“AS a new parent, you might be wondering how the blue moon affects your baby,” one parenting website opined ahead of last month’s super blue blood wolf moon.
According to the site’s experts, the impact was expected to be profound and wide-reaching. The celestial event could make the baby more sensitive, emotional and intuitive, according to one. It could cause personality changes or prompt the baby to start walking or talking early, said others.
“Your baby may get their set of canines in and channel their moon-loving wolf side,” the expert advice went on. “Or they could just drool a lot from teething.”
It’s hard being a parent.
The movements of our satellite don’t just affect babies, of course.
An article in popular Australian consumer health magazine Women’s Health quoted NASA in paragraph one of its thorough analysis of the astronomical event.
Scientific credibility established, it went on: “The super moon is happening when the sun in Aquarius and the moon in Leo are on the node of Neptune”.
Oh no, not the node of Neptune.
The “professional astrologer with a graduate degree in counselling psychology” interviewed for this informative article had crucial advice for everybody affected by the moon’s shenanigans: “No matter your sign, it’s all about following your heart”.
The belief that human behaviour is affected by the phases of the moon is longstanding. It’s been blamed for everything from dog bites to traffic accidents, psychiatric episodes and even stock market fluctuations.
Not to mention the frequent claim, made by health professionals as well as lay people, that hospital emergency departments are busier on nights of the full moon.
It’s well known that the word “lunacy” has its origins in the Latin word for the moon, thanks to ancient belief in the link between our satellite and our mental state.
Two thousand years ago, Roman philosopher Pliny the Elder wrote that the full moon caused especially heavy nocturnal dews and caused the brain to become “unnaturally moist” leading to both madness and epileptic attacks.
More recently, Miami psychiatrist Dr Arnold Lieber produced a 1996 bestseller, How the Moon Affects You.
Subtitled “a compelling and controversial book on the moon’s awesome power to affect your emotions and the way you live,” the book claimed that “modern research verifies the influence of the moon on man and beast that has long been posited in myths and superstitions”.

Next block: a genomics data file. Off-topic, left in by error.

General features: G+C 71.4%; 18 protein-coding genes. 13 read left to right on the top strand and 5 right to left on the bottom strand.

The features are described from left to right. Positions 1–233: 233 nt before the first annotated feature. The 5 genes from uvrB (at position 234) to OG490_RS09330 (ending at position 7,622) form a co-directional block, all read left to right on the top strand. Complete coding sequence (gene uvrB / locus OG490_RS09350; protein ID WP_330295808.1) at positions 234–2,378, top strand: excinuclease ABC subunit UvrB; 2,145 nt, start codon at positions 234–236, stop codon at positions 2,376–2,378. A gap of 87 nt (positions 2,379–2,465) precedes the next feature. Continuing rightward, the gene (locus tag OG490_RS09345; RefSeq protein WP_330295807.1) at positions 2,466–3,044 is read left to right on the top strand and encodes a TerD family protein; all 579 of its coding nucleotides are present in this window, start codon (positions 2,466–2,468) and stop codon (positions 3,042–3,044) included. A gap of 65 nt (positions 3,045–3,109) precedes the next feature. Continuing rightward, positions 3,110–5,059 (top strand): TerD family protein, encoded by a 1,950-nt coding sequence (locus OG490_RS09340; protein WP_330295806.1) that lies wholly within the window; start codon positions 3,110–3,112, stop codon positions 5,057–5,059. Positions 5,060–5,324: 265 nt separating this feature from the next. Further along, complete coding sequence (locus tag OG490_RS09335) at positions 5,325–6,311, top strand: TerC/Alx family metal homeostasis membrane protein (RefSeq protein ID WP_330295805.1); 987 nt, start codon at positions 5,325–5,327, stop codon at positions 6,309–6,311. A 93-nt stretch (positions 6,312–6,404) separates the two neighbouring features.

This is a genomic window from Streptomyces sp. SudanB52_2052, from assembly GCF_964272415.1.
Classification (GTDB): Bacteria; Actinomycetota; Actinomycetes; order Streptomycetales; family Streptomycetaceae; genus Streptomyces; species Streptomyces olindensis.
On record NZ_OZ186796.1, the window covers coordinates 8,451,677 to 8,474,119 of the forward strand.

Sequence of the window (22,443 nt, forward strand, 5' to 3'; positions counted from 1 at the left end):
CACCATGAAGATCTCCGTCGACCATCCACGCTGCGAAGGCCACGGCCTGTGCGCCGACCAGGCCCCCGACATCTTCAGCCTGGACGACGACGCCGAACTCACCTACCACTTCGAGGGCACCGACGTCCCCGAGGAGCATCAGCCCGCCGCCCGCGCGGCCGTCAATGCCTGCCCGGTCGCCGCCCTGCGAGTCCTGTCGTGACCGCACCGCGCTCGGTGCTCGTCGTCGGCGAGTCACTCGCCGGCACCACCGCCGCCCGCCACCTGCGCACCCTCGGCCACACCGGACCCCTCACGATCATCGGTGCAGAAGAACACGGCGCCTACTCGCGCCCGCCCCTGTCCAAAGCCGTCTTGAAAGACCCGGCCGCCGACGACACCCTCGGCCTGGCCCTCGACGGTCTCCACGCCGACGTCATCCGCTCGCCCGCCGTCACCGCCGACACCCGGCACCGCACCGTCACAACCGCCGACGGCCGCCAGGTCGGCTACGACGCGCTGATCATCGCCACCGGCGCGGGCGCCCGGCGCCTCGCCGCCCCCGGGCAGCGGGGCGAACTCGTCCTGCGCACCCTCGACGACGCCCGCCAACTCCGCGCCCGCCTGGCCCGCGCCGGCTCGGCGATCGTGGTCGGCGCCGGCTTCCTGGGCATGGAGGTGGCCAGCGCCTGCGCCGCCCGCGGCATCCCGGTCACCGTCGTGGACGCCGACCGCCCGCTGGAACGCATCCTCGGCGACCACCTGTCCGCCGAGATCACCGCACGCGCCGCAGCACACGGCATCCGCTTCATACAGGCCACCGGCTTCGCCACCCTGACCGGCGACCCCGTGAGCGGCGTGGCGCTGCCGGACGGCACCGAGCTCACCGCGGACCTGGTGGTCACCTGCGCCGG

Murder, suicide, aggravated assault, psychiatric emergencies and fatal car accidents all increased dramatically when the moon was full, Dr Lieber claimed.
Apparently, it’s all about the water. If the moon’s gravity can create tidal movements in our planet’s oceans, then surely it would also affect our own watery bodies?
The moon’s gravitational pull is weak. I’m no physicist, but as I understand it, tides are caused by the difference in gravitational pull on various parts of the oceans depending on their closeness to the moon at any one time.
That’s why you don’t get tides in lakes, which are too small for there to be a big difference in gravitational effect between one end and the other.
So, Dr Lieber’s claims notwithstanding, it’s pretty hard to imagine how the moon could create some kind of tidal effect inside a human brain.
In fact, American astronomer George Abell estimated the moon’s gravitational pull on the human body as less than that of a mosquito landing on our arm.
Numerous studies have debunked the supposed link between the full moon and various calamitous events, including the number of patients turning up at emergency.
I’m particularly impressed by the Australian researchers who examined hospital admissions for dog bite to show there was no increase at full moon.
Yet, the myth persists, even among health professionals.
One emergency department study found that 80% of nurses and 64% of physicians believed the moon affected patients. Almost all the nurses said that they found full moon shifts more stressful and thought they should attract higher rates of pay.
Our atavistic belief in the powers of the moon may have originated from something real. In pre-electric times, celestial goings-on affected people’s lives far more than they do today, marking out calendars for food production and providing tools for navigation.
And, when the moon was full, it’s likely people stayed up late, that normal sleep patterns were disrupted, leading to all kinds of possible mischance.
These days, we all live in our own little boxes, able to command or banish light when we wish, but belief dies hard.
Jane McCredie is a health and science writer based in Sydney.
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